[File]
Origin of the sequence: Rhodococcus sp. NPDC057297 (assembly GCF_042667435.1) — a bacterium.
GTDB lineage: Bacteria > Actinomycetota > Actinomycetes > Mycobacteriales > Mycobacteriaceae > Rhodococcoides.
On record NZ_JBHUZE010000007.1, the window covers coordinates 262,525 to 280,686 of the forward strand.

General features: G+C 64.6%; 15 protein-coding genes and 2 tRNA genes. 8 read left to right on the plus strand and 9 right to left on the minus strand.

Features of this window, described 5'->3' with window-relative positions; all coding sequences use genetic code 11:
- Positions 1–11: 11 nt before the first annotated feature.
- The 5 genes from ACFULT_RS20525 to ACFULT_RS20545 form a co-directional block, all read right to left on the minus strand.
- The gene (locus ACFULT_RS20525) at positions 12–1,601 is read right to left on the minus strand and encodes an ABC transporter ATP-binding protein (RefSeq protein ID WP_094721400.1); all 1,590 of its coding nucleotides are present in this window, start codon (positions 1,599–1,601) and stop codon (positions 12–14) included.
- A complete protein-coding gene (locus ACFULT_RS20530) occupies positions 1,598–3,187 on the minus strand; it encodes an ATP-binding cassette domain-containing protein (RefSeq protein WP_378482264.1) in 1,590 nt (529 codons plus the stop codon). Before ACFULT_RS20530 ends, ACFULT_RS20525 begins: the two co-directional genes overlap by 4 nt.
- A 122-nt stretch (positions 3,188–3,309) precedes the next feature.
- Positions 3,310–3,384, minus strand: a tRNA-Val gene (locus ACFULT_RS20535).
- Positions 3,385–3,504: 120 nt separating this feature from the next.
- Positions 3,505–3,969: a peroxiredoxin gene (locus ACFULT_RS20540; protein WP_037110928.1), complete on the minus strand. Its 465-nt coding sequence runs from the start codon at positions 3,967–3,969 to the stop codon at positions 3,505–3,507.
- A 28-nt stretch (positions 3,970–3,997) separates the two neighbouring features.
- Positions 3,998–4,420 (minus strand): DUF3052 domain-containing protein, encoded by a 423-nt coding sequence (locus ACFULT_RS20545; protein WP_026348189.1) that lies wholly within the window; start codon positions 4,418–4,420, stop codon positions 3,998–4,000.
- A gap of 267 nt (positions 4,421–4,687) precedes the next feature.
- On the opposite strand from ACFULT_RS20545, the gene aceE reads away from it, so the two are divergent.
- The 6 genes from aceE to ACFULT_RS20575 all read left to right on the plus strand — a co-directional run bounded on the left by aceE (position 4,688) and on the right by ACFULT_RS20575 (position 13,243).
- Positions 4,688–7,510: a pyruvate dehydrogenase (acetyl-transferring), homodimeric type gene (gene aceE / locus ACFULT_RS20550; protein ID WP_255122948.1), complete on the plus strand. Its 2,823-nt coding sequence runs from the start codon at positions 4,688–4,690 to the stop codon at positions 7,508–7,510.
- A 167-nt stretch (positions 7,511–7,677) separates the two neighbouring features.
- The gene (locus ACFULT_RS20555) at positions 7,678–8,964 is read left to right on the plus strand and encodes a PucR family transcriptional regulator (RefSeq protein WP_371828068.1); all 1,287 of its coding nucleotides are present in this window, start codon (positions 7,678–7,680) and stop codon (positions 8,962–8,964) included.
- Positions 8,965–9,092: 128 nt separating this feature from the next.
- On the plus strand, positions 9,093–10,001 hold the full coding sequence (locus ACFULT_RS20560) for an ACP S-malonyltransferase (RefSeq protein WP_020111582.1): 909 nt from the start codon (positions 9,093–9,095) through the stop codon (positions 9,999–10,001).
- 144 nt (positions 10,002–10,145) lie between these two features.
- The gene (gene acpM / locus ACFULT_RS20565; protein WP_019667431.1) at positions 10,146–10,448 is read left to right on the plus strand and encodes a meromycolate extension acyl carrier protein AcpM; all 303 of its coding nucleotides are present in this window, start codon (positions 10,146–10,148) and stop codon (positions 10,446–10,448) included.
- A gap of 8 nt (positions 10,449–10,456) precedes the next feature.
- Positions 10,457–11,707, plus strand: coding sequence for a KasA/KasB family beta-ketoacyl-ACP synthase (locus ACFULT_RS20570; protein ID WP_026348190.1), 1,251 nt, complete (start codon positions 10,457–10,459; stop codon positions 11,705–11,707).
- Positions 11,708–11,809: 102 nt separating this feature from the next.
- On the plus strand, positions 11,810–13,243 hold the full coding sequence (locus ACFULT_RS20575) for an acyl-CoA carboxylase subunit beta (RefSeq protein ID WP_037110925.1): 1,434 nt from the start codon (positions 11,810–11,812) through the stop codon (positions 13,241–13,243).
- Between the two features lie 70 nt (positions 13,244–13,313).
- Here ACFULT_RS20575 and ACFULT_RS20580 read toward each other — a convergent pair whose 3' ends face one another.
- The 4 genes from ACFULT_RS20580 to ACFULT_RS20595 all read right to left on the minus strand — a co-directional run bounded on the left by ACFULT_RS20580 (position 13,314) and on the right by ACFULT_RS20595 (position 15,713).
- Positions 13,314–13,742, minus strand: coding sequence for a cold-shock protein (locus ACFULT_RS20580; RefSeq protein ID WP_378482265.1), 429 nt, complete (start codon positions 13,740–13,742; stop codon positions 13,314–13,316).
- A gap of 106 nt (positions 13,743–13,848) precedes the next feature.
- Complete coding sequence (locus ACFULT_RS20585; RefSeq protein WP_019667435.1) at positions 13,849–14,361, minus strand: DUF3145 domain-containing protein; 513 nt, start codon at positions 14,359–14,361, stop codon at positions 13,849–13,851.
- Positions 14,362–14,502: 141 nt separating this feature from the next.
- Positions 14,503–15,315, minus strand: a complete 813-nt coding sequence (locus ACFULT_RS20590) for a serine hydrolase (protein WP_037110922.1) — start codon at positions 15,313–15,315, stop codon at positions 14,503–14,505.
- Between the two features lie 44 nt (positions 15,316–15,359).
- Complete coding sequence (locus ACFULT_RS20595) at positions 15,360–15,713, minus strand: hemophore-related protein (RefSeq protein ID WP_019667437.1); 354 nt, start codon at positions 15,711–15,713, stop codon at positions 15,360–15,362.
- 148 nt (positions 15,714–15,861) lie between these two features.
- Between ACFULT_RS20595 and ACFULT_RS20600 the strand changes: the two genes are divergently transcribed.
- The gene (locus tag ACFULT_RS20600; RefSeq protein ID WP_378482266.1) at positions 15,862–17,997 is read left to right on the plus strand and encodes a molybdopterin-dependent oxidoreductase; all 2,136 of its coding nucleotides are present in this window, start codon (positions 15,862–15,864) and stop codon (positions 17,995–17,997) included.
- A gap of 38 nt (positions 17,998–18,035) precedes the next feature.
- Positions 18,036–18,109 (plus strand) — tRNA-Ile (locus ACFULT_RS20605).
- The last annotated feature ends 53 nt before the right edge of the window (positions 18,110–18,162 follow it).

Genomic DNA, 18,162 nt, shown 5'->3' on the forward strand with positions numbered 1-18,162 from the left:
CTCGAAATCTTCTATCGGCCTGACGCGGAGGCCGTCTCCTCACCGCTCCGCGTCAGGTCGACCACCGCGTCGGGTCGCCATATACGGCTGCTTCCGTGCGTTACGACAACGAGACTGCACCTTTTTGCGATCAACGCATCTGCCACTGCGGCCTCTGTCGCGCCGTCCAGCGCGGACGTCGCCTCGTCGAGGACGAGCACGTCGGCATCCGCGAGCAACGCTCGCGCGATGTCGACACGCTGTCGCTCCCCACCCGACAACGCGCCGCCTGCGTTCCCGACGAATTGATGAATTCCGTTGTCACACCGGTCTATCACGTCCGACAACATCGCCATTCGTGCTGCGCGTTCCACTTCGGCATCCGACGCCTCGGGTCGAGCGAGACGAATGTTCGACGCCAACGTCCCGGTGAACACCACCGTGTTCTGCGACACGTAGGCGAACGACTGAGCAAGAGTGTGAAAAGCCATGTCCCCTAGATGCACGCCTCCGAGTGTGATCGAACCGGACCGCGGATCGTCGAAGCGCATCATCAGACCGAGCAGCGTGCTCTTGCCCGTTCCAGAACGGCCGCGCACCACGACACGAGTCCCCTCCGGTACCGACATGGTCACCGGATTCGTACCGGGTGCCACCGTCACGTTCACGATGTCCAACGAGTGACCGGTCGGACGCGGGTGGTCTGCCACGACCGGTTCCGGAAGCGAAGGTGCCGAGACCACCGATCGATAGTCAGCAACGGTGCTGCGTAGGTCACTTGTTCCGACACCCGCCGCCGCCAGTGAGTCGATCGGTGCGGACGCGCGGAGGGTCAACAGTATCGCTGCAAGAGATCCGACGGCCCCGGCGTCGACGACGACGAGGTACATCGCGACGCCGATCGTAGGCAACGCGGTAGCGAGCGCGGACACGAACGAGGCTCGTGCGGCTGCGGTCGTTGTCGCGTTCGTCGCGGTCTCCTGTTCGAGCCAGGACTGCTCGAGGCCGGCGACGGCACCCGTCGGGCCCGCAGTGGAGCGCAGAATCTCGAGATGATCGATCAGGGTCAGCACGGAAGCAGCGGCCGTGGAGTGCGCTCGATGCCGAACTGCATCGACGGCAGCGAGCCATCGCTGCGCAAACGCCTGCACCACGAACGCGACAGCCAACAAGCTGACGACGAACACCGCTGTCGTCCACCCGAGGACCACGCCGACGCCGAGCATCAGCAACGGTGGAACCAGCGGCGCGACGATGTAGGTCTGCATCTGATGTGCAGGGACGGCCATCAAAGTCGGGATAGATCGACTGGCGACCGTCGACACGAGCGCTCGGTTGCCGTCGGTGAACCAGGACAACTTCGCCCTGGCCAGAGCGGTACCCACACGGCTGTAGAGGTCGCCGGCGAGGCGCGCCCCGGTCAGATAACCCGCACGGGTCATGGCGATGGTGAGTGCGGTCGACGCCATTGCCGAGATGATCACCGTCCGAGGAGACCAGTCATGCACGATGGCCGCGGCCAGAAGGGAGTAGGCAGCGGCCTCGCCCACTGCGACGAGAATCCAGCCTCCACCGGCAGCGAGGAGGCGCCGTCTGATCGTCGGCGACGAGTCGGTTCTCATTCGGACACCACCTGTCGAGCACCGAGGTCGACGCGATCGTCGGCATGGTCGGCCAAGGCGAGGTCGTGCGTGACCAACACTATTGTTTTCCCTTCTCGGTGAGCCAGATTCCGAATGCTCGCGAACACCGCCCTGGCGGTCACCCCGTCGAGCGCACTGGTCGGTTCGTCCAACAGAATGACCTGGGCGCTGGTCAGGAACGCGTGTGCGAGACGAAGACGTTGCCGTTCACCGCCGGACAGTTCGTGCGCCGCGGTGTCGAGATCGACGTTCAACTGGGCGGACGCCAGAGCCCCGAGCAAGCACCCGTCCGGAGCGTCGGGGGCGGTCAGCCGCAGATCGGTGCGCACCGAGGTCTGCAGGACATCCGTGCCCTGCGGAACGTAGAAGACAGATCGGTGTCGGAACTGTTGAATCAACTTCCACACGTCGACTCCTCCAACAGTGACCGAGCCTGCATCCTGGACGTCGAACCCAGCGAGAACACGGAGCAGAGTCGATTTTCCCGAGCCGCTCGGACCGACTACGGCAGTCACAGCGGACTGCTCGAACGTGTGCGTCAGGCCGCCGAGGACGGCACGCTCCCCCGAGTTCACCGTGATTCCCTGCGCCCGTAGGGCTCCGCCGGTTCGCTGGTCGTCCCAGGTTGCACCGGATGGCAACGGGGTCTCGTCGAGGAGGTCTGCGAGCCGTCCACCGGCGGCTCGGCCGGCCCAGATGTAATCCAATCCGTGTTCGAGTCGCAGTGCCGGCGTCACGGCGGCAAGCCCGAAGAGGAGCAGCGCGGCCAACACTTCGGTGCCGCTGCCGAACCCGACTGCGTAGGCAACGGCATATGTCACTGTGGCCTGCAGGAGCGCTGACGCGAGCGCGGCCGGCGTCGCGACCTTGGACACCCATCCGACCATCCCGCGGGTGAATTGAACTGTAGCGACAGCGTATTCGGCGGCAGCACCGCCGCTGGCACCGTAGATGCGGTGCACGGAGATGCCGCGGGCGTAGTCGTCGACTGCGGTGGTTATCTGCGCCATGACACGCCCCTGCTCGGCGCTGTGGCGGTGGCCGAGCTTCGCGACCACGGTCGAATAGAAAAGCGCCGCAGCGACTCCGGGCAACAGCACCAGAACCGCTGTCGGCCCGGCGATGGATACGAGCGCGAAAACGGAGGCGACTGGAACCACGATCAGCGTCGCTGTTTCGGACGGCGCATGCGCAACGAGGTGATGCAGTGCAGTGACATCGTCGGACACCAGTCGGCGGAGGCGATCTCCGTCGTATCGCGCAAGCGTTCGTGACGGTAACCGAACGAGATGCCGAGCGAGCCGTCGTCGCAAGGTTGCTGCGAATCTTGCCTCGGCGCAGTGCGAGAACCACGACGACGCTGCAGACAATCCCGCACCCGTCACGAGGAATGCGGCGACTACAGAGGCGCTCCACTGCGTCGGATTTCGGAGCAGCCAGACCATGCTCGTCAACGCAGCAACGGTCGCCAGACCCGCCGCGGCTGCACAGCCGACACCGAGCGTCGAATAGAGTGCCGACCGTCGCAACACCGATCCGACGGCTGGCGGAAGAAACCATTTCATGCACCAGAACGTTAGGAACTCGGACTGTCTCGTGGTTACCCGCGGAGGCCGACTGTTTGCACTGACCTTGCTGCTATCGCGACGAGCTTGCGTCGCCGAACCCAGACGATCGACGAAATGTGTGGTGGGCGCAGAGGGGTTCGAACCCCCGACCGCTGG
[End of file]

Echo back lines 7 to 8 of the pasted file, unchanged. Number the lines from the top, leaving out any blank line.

- The 5 genes from ACFULT_RS20525 to ACFULT_RS20545 form a co-directional block, all read right to left on the minus strand.
- The gene (locus ACFULT_RS20525) at positions 12–1,601 is read right to left on the minus strand and encodes an ABC transporter ATP-binding protein (RefSeq protein ID WP_094721400.1); all 1,590 of its coding nucleotides are present in this window, start codon (positions 1,599–1,601) and stop codon (positions 12–14) included.